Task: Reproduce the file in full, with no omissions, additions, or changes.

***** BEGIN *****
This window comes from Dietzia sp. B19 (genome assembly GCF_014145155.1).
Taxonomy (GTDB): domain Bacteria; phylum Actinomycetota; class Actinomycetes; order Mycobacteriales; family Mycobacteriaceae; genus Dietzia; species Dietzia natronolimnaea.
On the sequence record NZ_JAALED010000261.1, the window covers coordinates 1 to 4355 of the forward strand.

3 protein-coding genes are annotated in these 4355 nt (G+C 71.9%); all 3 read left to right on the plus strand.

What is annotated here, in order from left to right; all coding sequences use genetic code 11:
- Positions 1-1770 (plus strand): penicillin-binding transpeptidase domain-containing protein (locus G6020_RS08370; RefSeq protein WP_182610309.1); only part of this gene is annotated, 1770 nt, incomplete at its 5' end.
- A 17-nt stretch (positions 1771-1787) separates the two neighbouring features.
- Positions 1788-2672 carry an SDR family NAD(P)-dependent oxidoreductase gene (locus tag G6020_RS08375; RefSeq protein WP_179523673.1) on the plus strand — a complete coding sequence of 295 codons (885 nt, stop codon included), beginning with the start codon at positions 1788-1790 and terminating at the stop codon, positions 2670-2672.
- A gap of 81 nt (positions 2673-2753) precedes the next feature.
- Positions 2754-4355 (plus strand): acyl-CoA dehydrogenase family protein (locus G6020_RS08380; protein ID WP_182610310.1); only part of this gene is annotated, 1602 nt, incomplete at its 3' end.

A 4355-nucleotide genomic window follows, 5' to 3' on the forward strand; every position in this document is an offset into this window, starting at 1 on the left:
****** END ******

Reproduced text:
This window comes from Dietzia sp. B19 (genome assembly GCF_014145155.1).
Taxonomy (GTDB): domain Bacteria; phylum Actinomycetota; class Actinomycetes; order Mycobacteriales; family Mycobacteriaceae; genus Dietzia; species Dietzia natronolimnaea.
On the sequence record NZ_JAALED010000261.1, the window covers coordinates 1 to 4355 of the forward strand.

3 protein-coding genes are annotated in these 4355 nt (G+C 71.9%); all 3 read left to right on the plus strand.

What is annotated here, in order from left to right; all coding sequences use genetic code 11:
- Positions 1-1770 (plus strand): penicillin-binding transpeptidase domain-containing protein (locus G6020_RS08370; RefSeq protein WP_182610309.1); only part of this gene is annotated, 1770 nt, incomplete at its 5' end.
- A 17-nt stretch (positions 1771-1787) separates the two neighbouring features.
- Positions 1788-2672 carry an SDR family NAD(P)-dependent oxidoreductase gene (locus tag G6020_RS08375; RefSeq protein WP_179523673.1) on the plus strand — a complete coding sequence of 295 codons (885 nt, stop codon included), beginning with the start codon at positions 1788-1790 and terminating at the stop codon, positions 2670-2672.
- A gap of 81 nt (positions 2673-2753) precedes the next feature.
- Positions 2754-4355 (plus strand): acyl-CoA dehydrogenase family protein (locus G6020_RS08380; protein ID WP_182610310.1); only part of this gene is annotated, 1602 nt, incomplete at its 3' end.

A 4355-nucleotide genomic window follows, 5' to 3' on the forward strand; every position in this document is an offset into this window, starting at 1 on the left: